Previous studies of large-dose vitamin A supplementation on respiratory morbidity have produced conflicting results in a variety of populations. The influence of malnutrition has not been examined in the majority of these trials. We hypothesized that weekly low-dose vitamin A supplementation would prevent respiratory and diarrheal disease morbidity and that malnutrition might influence the efficacy of vitamin A supplementation.
In a randomized, double-blind, placebo-controlled field trial of 400 children, 6 to 36 months of age in a high Andean urban slum, half of the children received 10 000 IU of vitamin A weekly and half received placebo for 40 weeks. Children were visited weekly at home by physicians and assessed for acute diarrheal disease and acute respiratory infections.
Acute diarrheal disease and acute respiratory infection did not differ globally or by severity between supplement-treated and placebo groups. However, the incidence of acute lower respiratory infection (ALRI) was significantly lower in underweight (weight-for-age z score [WAZ] <−2 SD) supplement-treated children than in underweight children on placebo (8.5 vs 22.3 per 103 child-weeks; rate ratio: 0.38 [95% CI: 0.17–0.85]). ALRI incidence was significantly higher in normal-weight (WAZ >−2 SD) supplement-treated children than in normal-weight children on placebo (9.8 vs 4.4 per 103 child-weeks; rate ratio: 2.21 [95% CI: 1.24–3.93]). By logistic regression analysis the risk of ALRI was lower in underweight supplement-treated children than in underweight children on placebo (point estimate 0.148 [95% CI: 0.034–0.634]). In contrast, risk of ALRI was higher in normal-weight supplement-treated children (WAZ >−1 SD to mean) than in normal-weight children on placebo in the same WAZ stratum (point estimate: 2.51 [95% CI: 1.24–5.05]). The risk of severe diarrhea was lower in supplement-treated children 18 to 23 months of age than in children on placebo in this age group (point estimate: 0.26 [95% CI: 0.06–1.00]).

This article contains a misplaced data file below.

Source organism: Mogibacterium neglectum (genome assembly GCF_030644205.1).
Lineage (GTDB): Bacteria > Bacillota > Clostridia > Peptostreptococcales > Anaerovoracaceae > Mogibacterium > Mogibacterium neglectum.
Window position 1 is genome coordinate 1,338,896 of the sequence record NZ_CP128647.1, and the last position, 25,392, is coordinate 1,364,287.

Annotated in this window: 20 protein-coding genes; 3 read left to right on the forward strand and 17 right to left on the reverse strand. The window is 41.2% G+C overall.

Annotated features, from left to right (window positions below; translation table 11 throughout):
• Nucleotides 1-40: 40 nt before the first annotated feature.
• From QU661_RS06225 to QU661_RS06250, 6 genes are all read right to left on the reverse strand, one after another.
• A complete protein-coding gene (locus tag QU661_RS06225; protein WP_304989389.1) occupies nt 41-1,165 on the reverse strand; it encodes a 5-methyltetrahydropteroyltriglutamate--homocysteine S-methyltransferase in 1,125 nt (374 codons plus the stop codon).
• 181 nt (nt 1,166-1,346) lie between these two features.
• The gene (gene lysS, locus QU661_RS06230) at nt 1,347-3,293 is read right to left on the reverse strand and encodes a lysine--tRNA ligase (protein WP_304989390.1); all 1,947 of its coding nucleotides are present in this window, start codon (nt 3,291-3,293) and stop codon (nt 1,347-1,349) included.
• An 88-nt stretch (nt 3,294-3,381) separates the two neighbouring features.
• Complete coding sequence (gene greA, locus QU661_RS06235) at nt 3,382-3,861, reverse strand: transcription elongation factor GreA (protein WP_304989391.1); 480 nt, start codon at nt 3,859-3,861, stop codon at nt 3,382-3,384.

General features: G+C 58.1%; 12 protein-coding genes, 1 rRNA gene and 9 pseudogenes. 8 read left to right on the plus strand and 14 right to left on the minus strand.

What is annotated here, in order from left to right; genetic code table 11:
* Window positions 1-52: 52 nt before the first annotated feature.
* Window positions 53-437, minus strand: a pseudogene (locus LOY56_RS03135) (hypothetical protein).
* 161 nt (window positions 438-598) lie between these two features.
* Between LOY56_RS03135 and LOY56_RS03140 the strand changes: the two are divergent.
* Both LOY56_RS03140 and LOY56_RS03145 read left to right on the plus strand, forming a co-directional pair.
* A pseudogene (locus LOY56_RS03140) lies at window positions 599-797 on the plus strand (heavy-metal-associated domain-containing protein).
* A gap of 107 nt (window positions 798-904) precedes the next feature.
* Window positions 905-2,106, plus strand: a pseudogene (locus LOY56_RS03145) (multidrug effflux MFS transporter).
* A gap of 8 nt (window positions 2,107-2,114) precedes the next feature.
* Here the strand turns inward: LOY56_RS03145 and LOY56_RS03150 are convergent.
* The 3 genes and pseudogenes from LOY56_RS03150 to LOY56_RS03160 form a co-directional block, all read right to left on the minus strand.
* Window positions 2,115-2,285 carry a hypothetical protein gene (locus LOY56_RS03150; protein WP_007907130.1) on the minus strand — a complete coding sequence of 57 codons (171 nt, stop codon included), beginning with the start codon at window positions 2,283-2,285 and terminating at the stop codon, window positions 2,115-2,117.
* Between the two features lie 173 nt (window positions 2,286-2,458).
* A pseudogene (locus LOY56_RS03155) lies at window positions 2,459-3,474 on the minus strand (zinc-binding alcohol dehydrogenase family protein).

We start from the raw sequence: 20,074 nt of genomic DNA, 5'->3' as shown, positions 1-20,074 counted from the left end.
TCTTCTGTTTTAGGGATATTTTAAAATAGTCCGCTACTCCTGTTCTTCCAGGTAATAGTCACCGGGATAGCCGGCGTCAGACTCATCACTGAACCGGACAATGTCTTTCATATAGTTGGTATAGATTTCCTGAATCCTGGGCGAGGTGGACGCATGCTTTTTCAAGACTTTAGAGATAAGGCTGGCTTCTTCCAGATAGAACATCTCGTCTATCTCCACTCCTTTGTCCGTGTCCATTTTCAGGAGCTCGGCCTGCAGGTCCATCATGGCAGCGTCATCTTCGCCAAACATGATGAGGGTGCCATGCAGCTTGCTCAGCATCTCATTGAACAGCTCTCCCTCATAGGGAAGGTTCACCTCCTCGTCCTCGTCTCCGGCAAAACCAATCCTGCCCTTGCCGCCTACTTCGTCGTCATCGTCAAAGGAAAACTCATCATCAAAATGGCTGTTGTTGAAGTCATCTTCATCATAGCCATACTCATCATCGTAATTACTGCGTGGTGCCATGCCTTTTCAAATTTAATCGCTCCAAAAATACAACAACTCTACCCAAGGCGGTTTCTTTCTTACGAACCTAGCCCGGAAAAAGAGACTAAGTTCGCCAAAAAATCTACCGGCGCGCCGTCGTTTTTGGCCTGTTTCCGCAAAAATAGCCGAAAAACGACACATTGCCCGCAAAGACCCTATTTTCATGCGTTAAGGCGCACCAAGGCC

Weekly low-dose (10 000 IU) vitamin A supplementation in a region of subclinical deficiency protected underweight children from ALRI and paradoxically increased ALRI in normal children with body weight over −1 SD. Protection from severe diarrhea was consistent with previous trials. Additional research is warranted to delineate potential beneficial and detrimental interactions between nutritional status and vitamin A supplementation regarding ALRI.